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July 16, 1999

5 Min Read
Creating value for the right customer

One notable thing about extremely large molders is that they tend to focus on one particular type of business or customer. This is especially true of automotive molders, whose entire business serves just one segment of the market. Additionally, many molders with smaller sales dollar volumes often serve wider market segments and more customers. One reason for this is that many of these companies grew by taking whatever came through the door, creating a business of "parts is parts" with little focus on what opportunities these parts offered for growth.

Focusing sales and marketing strategies on those customers that offer optimum growth opportunities through maximizing resources and minimizing manufacturing costs is key to profitable growth. Doing more business with the right customers and less business with the wrong customers is a critical component. Two speakers at IMM's recent conference, "Winning Strategies for the 21st Century," addressed this issue.

Right and Wrong

How do you determine who's right and who's wrong for your business? Bill Flint, Jr., president and COO of Flambeau Corp., says it's a constant struggle to make this determination. In addition to molded parts, the value that a company provides is also what sells, says Flint. For Flambeau, which has operated in Baraboo, WI for 52 years, this value is reflected by a corporate infrastructure that caters to customers with specific requirements. For example, it's difficult for the company to be competitive on shoot-and-ship parts because the value that Flambeau brings involves design engineering and development and value-added operations.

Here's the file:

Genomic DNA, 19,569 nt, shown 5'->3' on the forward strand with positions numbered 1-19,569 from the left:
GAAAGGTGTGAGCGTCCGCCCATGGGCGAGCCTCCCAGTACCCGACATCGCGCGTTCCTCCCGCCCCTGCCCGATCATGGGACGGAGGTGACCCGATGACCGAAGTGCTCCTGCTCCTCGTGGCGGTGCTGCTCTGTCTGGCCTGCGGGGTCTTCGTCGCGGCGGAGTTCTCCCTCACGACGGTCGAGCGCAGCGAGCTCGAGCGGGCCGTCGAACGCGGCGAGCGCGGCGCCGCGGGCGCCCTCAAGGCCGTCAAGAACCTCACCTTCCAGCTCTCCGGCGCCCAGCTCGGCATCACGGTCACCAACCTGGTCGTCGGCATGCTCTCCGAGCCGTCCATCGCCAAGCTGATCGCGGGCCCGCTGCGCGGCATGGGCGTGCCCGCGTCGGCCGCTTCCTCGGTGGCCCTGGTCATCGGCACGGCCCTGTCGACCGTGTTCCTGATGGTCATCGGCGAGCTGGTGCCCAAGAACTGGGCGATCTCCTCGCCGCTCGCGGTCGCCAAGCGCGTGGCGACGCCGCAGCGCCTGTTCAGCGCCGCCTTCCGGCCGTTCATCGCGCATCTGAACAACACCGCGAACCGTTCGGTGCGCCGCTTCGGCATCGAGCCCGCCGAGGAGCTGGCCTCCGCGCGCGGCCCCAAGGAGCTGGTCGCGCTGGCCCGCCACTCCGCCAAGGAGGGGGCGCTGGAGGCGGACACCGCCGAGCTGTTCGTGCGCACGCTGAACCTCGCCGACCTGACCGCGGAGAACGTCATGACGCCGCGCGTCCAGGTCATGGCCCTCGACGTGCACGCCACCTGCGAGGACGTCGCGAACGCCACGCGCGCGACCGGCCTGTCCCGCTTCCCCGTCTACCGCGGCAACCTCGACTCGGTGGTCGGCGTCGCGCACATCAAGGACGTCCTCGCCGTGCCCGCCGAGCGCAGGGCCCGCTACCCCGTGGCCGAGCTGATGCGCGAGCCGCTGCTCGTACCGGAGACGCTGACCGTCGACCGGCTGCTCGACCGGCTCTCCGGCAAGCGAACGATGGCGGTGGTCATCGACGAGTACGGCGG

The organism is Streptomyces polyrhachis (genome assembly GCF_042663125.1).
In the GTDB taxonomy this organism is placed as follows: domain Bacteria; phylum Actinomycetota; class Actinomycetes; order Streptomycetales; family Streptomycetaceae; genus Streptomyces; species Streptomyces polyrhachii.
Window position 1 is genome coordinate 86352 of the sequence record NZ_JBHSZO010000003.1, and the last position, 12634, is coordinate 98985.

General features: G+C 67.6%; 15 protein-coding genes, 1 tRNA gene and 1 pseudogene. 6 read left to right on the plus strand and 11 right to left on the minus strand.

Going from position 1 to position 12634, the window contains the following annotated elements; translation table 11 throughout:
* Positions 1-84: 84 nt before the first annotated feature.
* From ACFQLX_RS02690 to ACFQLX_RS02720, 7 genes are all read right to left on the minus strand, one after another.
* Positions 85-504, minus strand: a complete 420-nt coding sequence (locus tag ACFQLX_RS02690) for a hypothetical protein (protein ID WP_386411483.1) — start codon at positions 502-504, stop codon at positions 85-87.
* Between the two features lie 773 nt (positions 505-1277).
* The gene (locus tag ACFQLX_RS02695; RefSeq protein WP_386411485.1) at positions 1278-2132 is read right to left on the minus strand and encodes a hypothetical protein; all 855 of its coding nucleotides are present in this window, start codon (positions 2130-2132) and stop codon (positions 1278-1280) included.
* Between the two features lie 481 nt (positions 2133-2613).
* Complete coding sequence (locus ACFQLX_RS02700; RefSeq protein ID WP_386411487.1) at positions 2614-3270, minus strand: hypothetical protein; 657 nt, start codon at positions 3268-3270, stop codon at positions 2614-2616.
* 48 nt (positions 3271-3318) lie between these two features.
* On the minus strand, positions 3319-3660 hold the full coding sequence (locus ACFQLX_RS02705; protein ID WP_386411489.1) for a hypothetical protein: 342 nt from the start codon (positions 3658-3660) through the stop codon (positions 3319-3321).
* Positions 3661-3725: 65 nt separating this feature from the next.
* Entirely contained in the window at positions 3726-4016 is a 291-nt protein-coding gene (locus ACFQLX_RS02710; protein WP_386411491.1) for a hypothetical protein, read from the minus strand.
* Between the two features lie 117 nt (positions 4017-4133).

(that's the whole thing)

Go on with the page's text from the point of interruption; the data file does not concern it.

Based on this, Flambeau established a set of criteria for doing business with new companies. A marketing group focuses solely on 50 key accounts targeted as fit for Flambeau. Each of these targeted accounts then goes through a screening process based on this criteria. Once they've been through this filter and are deemed a good fit, the sales department works to turn them from prospects to customers.

"In today's world, people aren't actively looking for suppliers; therefore, the selection of new customers we target tend to be those who are very hard to get into to sell," says Flint. "We know that these are the ones where the competition will not persevere."

The goal is to match the value that Flambeau provides with the requirements of a specific type of customer. Why? "Create too much value for the wrong customer and you'll go out of business," says Flint. "Create too little value for the right customer and you'll lose him. Picking the right customer is crucial to growing your business."

Current Customers

What about your current customer base? John Bonham, vp and general manager of the Thermotech Div. of Menasha Corp. (Hopkins, MN), notes that his company has cut its customer base from 1000 accounts to 250 the last several years. Bonham is quick to point out that this reduction in customer base was not a strategy in and of itself, but rather part of an overall strategic plan for growth and profitability.